There is currently a shortage of personnel in many sectors, including mining, which is already facing major challenges due to the increasing demand for critical minerals.
Rare earths for wind turbines, lithium for storage technologies: the energy transition is also a resource transition that is reshuffling the cards in the global supply of raw materials. At present, everything seems to indicate that this is happening in favor of China, as the country is the largest producer of rare earths and also plays a significant role in lithium supply. For some time now, this strong position has led to concerns on the economic side, and more recently also on the political side, about excessive dependence on China. In the USA, but also in the European Union, efforts are therefore being made to establish their own supply chains for critical raw materials.
Pandemic exacerbates labor shortage
In the search for new raw material suppliers, great hopes are being placed in Australia, which is rich in mineral resources. The know-how of local companies such as Lynas, one of the most important producers of rare earths outside China, is therefore in corresponding demand internationally. Even established mining groups, which have so far played no role in the mining of neodymium, cobalt and other strategic materials, will have to reinvent themselves, at least in part, judged management consultants PwC some time ago (we reported). But easier said than done, the covid pandemic has seen numerous job losses in the industry, which was already struggling with a skills shortage, according to S&P Global. The financial services group points to mining’s poor image among young and potential workers, making it difficult to compensate for older workers leaving. In Australia alone, 24,000 additional workers will be needed within the next five years, according to the Australian Employers’ Association (AREEA) (PDF). Not surprisingly, the management consultancy EY also lists the lack of young talent as one of the biggest risks for the sector.
No way around China for the time being
Meanwhile, extracting critical raw materials outside China can only be part of the solution, because processing them into oxides or end products such as permanent magnets requires extensive know-how. At this point, a chicken-and-egg problem arises, as the business portal Quartz writes: Without a sufficiently large-scale mining industry for critical minerals, there would be little incentive for university studies in this field. In turn, the development of the industry would fail due to the lack of graduates.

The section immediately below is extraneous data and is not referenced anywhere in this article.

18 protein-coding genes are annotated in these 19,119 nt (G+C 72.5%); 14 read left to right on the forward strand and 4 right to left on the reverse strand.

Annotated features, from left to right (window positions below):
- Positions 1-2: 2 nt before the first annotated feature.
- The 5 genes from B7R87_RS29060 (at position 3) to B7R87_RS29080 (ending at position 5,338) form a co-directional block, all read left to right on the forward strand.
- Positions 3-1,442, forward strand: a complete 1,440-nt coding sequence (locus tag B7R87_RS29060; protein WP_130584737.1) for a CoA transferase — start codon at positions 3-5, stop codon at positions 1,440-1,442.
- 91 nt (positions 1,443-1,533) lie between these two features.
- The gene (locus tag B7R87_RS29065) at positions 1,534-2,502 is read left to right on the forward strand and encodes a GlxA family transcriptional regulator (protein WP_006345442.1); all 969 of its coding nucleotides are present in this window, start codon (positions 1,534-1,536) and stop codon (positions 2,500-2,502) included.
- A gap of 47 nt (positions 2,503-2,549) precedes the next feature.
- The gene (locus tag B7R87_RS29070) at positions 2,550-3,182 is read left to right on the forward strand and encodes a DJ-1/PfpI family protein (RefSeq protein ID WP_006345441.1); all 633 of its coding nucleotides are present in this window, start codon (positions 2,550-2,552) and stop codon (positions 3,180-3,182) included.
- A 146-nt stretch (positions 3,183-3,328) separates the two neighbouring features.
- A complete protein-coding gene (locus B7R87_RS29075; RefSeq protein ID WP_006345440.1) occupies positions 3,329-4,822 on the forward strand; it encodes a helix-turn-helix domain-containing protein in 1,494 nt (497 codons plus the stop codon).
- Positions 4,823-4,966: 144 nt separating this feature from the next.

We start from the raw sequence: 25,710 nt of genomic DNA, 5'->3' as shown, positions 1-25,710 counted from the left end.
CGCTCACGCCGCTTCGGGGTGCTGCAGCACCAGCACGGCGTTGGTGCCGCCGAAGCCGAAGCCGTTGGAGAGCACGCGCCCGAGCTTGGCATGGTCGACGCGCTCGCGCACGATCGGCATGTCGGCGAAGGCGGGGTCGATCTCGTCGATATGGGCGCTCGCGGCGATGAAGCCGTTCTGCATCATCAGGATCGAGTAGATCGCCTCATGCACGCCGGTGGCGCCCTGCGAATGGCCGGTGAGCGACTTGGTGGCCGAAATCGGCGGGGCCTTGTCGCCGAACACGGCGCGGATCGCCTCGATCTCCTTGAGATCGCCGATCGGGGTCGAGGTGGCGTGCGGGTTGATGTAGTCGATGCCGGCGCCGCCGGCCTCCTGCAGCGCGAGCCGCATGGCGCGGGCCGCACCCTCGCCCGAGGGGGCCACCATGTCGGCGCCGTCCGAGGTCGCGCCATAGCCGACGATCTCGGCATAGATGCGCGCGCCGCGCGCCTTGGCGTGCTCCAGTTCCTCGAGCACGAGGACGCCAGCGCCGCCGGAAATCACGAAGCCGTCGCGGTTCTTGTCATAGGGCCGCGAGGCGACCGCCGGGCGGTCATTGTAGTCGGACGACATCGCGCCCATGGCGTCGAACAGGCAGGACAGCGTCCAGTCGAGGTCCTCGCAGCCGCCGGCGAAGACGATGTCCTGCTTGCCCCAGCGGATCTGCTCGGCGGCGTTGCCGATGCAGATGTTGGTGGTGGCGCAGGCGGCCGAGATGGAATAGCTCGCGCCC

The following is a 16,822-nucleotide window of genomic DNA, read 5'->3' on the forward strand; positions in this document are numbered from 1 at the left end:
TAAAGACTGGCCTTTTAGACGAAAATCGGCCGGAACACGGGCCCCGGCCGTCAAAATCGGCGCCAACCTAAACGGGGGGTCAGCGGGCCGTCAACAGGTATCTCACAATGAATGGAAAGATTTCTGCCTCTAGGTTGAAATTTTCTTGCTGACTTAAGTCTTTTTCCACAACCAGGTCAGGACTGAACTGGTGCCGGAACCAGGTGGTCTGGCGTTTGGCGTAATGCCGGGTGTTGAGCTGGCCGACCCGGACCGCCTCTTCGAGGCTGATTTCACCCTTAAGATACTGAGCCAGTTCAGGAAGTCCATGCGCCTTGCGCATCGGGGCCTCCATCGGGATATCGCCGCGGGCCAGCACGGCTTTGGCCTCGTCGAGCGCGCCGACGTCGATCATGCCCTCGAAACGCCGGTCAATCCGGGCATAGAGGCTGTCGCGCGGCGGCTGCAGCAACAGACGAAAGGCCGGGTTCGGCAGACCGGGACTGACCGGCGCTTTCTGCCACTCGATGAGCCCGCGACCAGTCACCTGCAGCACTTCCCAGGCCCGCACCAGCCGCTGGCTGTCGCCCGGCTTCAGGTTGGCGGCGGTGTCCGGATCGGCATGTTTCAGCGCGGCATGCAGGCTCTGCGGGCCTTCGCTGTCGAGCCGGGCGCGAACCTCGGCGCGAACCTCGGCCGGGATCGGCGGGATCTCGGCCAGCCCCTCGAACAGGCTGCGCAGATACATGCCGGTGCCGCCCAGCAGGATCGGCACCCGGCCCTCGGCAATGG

As a solution, Luisa Moreno, CEO of the Canadian mining company Defense Metals, points to China, of all places, in an interview with Quartz. Cooperation could accelerate the company’s own capacity development, Moreno said. Defense Metals itself had signed a memorandum of understanding with China’s Sinosteel last year, which included a feasibility study on rare earth mining in Canada. However, Moreno pointed out to the trade magazine Forbes that China’s ambitions are far greater and also include the acquisition of raw material deposits in Africa and South America. In this regard, the country would have to be preempted, otherwise its influence would become even greater.
In view of the fact that, according to S&P Global, it takes an average of 16 years from the first explorations to the extraction of raw materials, while at the same time the demand for critical minerals is increasing significantly, the Western economies are facing a difficult balancing act between cooperation and raw material autonomy. Additional challenges, such as a massive shortage of personnel, are therefore inconvenient in this situation.
Photo: iStock/Maksim Safaniuk